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'Washington Post' Gives Senate Dems 3 Pinocchios for Net Neutrality Warning

The Washington Post's "Fact Check" has given Senate Democrats three Pinocchios ("significant factual error and/or obvious contradictions") for their claim that the FCC's rollback of net-neutrality rules would slow down the Internet.

Senate Republicans backing the rollback were quick to circulate the March 5 column to reporters. But there was a caveat that the Post's rating could change depending on the future conduct of ISPs.

The Post vetted the following Feb. 27 tweet by "U.S. Senate Democrats":
















— Senate Democrats (@SenateDems) February 27, 2018

The tweet employs paragraph breaks after every word to suggest the slowing of the internet under the FCC's new Restoring Internet Freedom order. It is sort of the typographical equivalent of the endlessly buffering symbols websites used to scare comsumers during pro-net neutrality protests.

Senate Democrats have been trying to push through a Congressional Review Act resolution to nullify the Dec. 14 order, which has yet to go into effect, warning of the dire consequences of eliminating the regs against blocking, throttling and paid prioritization.

In the March 5 edition of the paper's "Fact Check" column, under the heading "Will the FCC’s net neutrality repeal grind the Internet to a halt?," the Post's answer was that, after talking with a lot of folks -- from the FCC and ISPs to activists and others -- the warning seemed overblown, but that assessment could change.

"The debate over net neutrality is reshaping the Internet and raising big-picture questions about modern life. But we can’t help but feel that we’ve spilled a lot of pixels here analyzing something that simply hasn’t happened," the "Fact Check" column said, echoing ISPs' argument that the criticisms are over conduct they have no plans to undertake and in some cases have made enforceable pledges not to do so. The big exception is paid prioritization, something the Post deals with in its extensive review of the Democrats' claim that an internet slowdown is inevitable without the rules.

"Senate Democrats, industry leaders and net neutrality activists say the FCC’s move to toss out the Obama-era rules will bog down and end the Internet as we know it," said the paper. "The biggest broadband providers forcefully reject this claim, saying they have no plans to block or throttle content or offer paid prioritization."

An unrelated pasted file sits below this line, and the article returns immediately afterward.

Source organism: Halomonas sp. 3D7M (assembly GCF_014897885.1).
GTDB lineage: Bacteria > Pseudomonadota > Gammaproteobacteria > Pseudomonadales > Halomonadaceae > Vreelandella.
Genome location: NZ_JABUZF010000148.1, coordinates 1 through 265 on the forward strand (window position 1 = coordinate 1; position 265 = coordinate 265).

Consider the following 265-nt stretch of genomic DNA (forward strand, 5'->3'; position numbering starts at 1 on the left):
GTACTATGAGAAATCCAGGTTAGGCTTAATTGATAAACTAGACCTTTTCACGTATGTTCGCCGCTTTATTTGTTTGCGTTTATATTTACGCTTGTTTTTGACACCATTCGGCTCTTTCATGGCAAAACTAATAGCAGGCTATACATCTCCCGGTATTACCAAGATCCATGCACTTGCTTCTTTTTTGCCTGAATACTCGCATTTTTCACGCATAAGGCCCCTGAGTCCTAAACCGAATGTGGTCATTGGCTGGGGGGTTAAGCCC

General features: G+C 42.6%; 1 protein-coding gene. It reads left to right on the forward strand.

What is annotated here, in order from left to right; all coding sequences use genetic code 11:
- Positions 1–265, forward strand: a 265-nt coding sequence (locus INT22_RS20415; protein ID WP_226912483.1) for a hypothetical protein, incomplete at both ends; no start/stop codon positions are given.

Actually, most ISPs have said they would not engage in anticompetitive paid prioritization, while leaving the door open for consumer-friendly business models that help differentiate their services from competitors--critics say they don't have sufficient competitors so that consumers would have a choice other than paid prioritization if ISPs decide to engage in it.

The Post recognized that as well, and the possibilities for consumer-unfriendliness.

"That could change in time," the Post said. "As the D.C. Circuit said, broadband companies could make more money from paid prioritization, and it’s 'common sense' to think they might try it. These providers have the ability and the incentive to slow down or speed up Internet traffic, and they’ve engaged in these practices in the past.

"For now, though, there’s scant evidence that Internet users should brace for a slowdown," the paper added. "Yet the Democrats’ tweet conveys the false impression that a slowdown is imminent unless net neutrality rules are restored. This transmission error merits Three Pinocchios, but we will monitor the situation and update our ruling depending on whether the fears were overstated or came true."

John Eggerton
John Eggerton

Contributing editor John Eggerton has been an editor and/or writer on media regulation, legislation and policy for over four decades, including covering the FCC, FTC, Congress, the major media trade associations, and the federal courts. In addition to Multichannel News and Broadcasting + Cable, his work has appeared in Radio World, TV Technology, TV Fax, This Week in Consumer Electronics, Variety and the Encyclopedia Britannica.